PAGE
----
Vashti McCollum's Fight for Church–State Separation in Schools

The compelling story one mother's legal battle for a child's right to a secular education free from religious indoctrination

Citation Information

Bender, Robert 2016. Vashti McCollum's Fight for Church–State Separation in Schools, URL = <>.

Photo of Vashti McCollum taken during the period of the Supreme Court case McCollum v. Board of Education

The Constitution of the United States of America does not contain a clause requiring any separation of church and state. Even up until 1948, there were no Supreme Court rulings to ensure that this was seen as a basic constitutional principle. The education system became the testing ground for this principle through a number of high-profile court cases. As was common in 1945, James, an Illinois primary school fifth grader, was expected to attend religious instruction classes at his hometown school in Champaign. His 33-year-old mother, Vashti McCollum, decided to campaign for a court to order these classes unconstitutional. At the time, McCollum was working as a part-time square-dancing teacher while bringing up her three children.

Religious instruction classes began at the Champaign school in 1940, with classes offered by Protestants, Catholics and Jews. At that time, classes for Protestants were held in the school buildings, while Catholics and Jews went elsewhere. Children were released from their normal curriculum for 30 minutes weekly to attend sessions conducted by clergy and lay volunteers. James attended in the fourth grade, but told his mother he didn't want to go. His parents objected to his continuing attendance in fifth grade. They viewed the class materials used as inappropriate.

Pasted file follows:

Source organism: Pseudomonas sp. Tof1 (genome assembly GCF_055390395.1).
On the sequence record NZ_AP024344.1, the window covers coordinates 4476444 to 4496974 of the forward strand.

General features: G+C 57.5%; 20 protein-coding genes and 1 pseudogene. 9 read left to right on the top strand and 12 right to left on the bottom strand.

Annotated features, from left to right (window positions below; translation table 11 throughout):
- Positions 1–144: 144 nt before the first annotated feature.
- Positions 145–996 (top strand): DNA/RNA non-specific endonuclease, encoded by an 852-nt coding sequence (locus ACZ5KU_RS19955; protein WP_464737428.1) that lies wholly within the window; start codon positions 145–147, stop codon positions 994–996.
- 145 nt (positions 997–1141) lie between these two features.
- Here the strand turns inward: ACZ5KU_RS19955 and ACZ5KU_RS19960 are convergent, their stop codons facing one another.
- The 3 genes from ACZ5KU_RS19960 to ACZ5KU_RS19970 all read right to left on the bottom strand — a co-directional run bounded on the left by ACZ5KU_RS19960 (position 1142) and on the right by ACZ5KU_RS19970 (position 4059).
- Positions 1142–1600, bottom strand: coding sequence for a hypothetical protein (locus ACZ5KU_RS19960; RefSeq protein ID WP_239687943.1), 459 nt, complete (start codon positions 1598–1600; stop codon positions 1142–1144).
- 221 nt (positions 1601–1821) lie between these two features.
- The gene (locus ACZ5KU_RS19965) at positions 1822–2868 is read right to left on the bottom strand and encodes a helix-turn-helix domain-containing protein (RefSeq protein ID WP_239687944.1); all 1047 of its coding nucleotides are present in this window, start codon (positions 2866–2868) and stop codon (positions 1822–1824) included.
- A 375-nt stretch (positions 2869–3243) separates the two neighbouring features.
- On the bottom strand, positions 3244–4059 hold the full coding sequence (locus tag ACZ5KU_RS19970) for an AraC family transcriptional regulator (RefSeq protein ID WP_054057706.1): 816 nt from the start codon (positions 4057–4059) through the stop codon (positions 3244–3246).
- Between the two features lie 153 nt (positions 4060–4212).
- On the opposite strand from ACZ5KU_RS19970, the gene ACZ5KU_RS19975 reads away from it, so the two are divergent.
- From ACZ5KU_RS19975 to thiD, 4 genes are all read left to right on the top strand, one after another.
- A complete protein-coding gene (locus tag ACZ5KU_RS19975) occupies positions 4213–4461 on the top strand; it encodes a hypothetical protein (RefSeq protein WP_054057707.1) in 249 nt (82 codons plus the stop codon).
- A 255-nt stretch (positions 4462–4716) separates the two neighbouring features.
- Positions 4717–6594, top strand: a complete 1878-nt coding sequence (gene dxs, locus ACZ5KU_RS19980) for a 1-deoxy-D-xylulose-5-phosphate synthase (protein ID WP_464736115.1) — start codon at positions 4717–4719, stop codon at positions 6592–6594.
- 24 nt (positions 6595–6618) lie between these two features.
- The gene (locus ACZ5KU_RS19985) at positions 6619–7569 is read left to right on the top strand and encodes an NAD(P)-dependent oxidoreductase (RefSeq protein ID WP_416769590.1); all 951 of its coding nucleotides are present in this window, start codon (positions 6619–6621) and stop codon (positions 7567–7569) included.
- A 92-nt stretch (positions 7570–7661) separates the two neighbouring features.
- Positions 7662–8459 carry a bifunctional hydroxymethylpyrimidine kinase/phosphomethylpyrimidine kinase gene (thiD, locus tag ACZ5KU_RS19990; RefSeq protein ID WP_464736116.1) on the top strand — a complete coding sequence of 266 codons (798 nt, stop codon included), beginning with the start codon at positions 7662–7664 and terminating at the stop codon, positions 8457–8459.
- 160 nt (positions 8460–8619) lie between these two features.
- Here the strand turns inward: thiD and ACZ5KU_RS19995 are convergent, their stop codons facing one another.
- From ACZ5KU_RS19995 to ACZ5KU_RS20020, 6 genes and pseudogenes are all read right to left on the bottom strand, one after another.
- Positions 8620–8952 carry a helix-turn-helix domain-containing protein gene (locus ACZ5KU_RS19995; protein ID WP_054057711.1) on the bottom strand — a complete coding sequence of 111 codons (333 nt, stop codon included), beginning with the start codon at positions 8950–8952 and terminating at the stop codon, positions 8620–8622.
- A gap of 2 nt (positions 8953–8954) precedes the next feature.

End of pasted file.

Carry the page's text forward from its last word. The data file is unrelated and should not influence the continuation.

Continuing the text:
James was the only child withdrawn from religion classes at the school and so was pressured by his teachers to participate. He was made to sit alone in a hallway while the religion classes were in progress. McCollum discussed this with the school superintendent, who said there was nothing he could do about it. Out of frustration, she decided to take the matter to the Illinois courts.  McCollum received support from the Unitarians and was financed by Jewish businessmen, all the while being opposed by church groups.

The case McCollum initiated sought to have the classes abolished. They were taught by members of a private religious organization and not by public school teachers. Her case was that this was in violation of the Establishment Clause of the First Amendment to the United States Constitution. The Constitution was incorporated in 1789 and states that 'Congress shall make no law respecting the establishment of religion, or prohibiting the free exercise thereof.' Efforts during the 1780s constitutional conventions failed to agree on a clause to this effect. Several states had established churches, mainly promoted by the gentry classes. James Madison (one of the writers and signatories of the original Constitution) brought up the amendment, which, after a difficult passage, was accepted.

Book cover: The Lord Was Not on Trial: The Inside Story of the Supreme Court's Precedent-Setting McCollum Ruling

At the trial, McCollum argued that her son, James, was 'ostracized and embarrassed by his schoolmates because she refused to let him attend the religious classes'. She also claimed the classes 'were a misuse and waste of taxpayers' money, discriminated against minority faiths and were an unconstitutional merger of church and state'. One of the issues in contention in the Supreme Court was whether it was enough for schools to treat all religious sects equally, which the school claimed was already the case, or whether they had to be neutral between belief and unbelief. McCollum claimed the latter.